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There is also a large open fireplace which was completely rebuilt a decade or so ago and which produces plenty of heat; of course this would have been vital for heating the water for washing clothes.  When it was rebuilt it was done so very much with outdoor summer cooking in mind, and was used every summer by the previous owners.  We did exactly the same last summer when we arrived while rebuilding the kitchen – it was very novel, spiders and all, though a tad inconvenient when the heavens opened!

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The old cobbles on the floor are the original stones, over 200 years old, they are utterly beautiful, worn smooth and polished from centuries of use.

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The roof timbers have all been replaced but the builders kept the original style.  As we now have safe wiring and electrics in place I am on the hunt for a vintage, very simple chandelier to hang from the middle section.  Nothing elaborate or fancy, but we do need lighting, and I think this would be the most effective.

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The ceiling, as you can see, has at some stage been insulated.  We need to cover this, but we are still not sure what with. We don’t want to add modern plasterboard or dry wall; it would look out of place. But we do need to do something to cover up the ugly insulation and to hold it in situ, and this is where I would love to hear your thoughts on just what to use; it has to be simple and in keeping with the building.  Likewise with the walls, would you paint or leave totally untouched?  At the moment my thoughts are to give the parts that are rough plastered a simple whitewash and leave the exposed stonework.  I would really welcome any comments you might have.

I hope in a couple of months I can share with you the finished summer kitchen, still keeping it’s old charm but very quietly tidied up.

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A PILGRIM’S SKYLINE

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Every day I take the same route to school. I leave our village and take the long straight road that cuts its way through open farmland, climbs a gentle sloping hill and then slithers down into the valley where in an ancient village a narrow bridge across a small river forces cars to cross alternately in single file.  Each morning the old lady who lives in the old stone house on the corner by the river-wall will open her shutters and upstairs windows to let the air in – come rain or shine; it is a route I am coming to learn well.

The seasons transform the landscape too, as it changes from fields of sunflowers in summer to bare ploughed soil in winter.  The light flickers moodily and the weather caresses and spits, depending on its whims.  But there is one thing that remains unchanged –  on a centuries-old skyline are the spires and towers of the area’s many churches.  They are both points of navigation and historic monuments, and as we come to the brow of our closest hill we see the first tower, down by that narrow bridge. In the distance behind it is the sharp Gothic spire of the church in Pont L’Abbe, the second navigational waypoint on my morning route.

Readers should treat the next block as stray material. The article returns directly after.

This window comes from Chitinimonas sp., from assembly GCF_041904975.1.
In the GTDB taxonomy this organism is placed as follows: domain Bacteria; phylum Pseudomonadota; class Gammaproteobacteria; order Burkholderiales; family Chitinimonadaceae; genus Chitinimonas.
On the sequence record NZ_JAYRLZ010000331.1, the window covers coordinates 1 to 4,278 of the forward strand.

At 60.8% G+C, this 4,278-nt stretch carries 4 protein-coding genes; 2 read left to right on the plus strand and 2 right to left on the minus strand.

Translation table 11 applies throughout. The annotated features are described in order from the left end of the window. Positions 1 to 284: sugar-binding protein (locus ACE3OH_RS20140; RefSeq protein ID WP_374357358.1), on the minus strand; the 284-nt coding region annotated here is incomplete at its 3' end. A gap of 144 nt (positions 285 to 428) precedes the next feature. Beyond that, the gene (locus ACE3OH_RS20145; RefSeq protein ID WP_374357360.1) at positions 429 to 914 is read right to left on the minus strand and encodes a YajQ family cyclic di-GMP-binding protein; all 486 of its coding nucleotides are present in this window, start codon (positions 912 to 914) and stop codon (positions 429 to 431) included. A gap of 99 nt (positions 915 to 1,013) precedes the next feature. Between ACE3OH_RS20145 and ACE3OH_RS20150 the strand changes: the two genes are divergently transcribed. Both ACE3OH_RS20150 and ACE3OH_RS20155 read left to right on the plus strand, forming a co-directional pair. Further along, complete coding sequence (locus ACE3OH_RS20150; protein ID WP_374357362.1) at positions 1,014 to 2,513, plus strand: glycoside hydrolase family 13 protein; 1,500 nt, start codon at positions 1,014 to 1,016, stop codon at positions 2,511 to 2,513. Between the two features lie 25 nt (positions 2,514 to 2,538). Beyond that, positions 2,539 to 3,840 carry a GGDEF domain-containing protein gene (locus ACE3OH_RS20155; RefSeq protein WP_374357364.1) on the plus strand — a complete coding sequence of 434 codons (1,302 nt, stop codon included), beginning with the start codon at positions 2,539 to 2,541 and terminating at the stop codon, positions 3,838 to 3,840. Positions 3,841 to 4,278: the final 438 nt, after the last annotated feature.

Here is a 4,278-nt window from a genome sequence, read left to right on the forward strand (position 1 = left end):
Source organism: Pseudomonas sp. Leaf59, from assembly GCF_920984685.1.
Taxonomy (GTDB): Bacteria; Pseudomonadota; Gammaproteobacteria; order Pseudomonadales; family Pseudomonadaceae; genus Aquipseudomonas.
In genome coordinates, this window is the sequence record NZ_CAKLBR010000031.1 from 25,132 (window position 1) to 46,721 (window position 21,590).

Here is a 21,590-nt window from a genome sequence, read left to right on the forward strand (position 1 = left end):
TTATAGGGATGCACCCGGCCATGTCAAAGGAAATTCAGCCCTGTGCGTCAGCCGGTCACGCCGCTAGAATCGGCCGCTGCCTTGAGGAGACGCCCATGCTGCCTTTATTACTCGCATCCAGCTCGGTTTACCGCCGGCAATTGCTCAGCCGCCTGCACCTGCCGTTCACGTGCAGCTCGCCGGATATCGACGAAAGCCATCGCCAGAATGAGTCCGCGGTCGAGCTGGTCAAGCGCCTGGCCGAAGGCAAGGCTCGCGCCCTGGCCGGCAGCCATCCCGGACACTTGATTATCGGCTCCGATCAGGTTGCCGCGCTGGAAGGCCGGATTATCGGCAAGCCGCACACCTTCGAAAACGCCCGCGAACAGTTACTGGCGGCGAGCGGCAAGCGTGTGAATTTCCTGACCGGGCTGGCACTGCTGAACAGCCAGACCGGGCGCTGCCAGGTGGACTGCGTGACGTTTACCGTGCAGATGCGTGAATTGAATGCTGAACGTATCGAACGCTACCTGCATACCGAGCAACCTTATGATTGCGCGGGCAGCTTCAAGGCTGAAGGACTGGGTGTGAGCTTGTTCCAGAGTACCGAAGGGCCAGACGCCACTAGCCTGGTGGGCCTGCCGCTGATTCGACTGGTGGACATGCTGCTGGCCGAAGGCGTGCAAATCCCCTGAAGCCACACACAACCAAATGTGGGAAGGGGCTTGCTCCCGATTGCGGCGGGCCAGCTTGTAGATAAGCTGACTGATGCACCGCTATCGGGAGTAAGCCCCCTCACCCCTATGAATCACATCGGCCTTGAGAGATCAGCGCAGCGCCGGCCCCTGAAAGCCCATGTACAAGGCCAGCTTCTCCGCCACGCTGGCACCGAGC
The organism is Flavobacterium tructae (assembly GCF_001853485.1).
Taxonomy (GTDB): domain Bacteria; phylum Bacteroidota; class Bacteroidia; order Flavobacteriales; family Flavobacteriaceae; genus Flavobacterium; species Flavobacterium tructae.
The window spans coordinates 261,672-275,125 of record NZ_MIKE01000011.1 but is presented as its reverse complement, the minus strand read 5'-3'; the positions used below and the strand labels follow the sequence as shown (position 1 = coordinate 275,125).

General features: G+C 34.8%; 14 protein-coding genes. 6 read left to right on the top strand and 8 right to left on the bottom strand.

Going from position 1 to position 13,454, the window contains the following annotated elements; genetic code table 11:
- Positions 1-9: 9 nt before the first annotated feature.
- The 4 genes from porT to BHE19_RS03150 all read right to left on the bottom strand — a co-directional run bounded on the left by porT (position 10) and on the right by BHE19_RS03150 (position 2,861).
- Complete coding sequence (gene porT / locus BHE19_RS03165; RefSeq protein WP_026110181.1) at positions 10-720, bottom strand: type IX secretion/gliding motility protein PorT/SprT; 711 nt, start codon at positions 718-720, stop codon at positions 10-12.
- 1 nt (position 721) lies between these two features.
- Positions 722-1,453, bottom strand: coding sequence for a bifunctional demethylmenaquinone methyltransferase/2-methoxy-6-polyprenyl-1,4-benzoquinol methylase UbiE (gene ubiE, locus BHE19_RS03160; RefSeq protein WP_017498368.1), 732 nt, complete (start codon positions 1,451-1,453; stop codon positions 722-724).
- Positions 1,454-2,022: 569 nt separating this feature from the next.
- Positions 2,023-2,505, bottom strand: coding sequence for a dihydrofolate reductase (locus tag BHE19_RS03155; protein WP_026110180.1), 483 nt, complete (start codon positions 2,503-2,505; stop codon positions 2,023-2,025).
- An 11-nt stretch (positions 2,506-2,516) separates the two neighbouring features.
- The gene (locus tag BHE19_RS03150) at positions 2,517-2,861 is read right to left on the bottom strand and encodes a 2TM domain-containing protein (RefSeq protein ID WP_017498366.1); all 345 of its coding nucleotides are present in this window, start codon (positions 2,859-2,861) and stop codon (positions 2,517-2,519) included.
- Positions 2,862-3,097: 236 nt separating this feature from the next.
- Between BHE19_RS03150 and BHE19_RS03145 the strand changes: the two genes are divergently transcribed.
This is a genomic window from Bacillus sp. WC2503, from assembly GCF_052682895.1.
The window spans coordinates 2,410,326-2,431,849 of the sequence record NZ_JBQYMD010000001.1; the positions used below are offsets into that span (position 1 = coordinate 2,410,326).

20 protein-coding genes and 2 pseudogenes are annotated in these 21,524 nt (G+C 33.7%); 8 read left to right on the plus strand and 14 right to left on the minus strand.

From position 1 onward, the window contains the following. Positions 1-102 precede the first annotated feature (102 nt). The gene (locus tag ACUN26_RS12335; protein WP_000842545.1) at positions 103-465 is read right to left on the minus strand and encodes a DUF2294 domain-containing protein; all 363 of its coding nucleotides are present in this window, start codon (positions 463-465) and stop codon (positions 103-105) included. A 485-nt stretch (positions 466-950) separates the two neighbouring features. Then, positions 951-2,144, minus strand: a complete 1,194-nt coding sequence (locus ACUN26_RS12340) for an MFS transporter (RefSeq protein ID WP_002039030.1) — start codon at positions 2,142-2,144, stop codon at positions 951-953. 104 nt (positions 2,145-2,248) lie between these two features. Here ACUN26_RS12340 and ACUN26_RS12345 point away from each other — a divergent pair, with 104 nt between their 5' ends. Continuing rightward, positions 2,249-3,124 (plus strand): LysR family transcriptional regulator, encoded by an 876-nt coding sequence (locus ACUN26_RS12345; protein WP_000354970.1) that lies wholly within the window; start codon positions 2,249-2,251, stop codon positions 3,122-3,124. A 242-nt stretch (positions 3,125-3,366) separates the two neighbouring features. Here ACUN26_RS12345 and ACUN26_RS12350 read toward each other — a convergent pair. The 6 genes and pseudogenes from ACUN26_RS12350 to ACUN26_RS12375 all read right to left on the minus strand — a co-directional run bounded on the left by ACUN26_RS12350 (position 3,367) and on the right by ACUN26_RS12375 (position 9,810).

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The area’s churches are solemn structures, weathered by centuries of weather, warfare and changing religious stances, but they endure, testimony to the immense spiritual strengths of the area’s feudal ancestors.

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Sitting square and solid in the village of Champagne, the Romanesque church above is typical of the beliefs and financial devotion of a landscape’s 12th century peasantry

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Originally unembellished and often utilitarian in outlook, some churches became much wealthier in later centuries and sought to improve their outlook with their newly-found wealth. The sharp Gothic spire on the 12th century Romanesque church in Pont l’Abbe – the église Saint-Pierre, is a good example.

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Heading  northwards towards Rochefort, the squat Romanesque church-tower of another église Saint Pierre in the marais village of Soubise  is also instantly recognizable on the landscape –  miles before we get anywhere near to it.

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To the west, far out across the marais de Brouage, is the church spire of Marennes – its visibility reaches for miles around and far out to sea, an important navigational beacon for both fishermen and pilgrims.

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The churches on this landscape have stood for nearly a thousand years now – some even longer. As places for worship and refuge, they illustrate the importance of religion and its rituals, and they bear testament to the skill and patience of previous generations.  Central to village life, they were monumental structures in a time of relatively small and plain buildings, and even today they still resonate with importance and permanence, jutting proudly like signposts for tired pilgrims above the flat landscape of the marais and its surroundings. One never tires of seeing them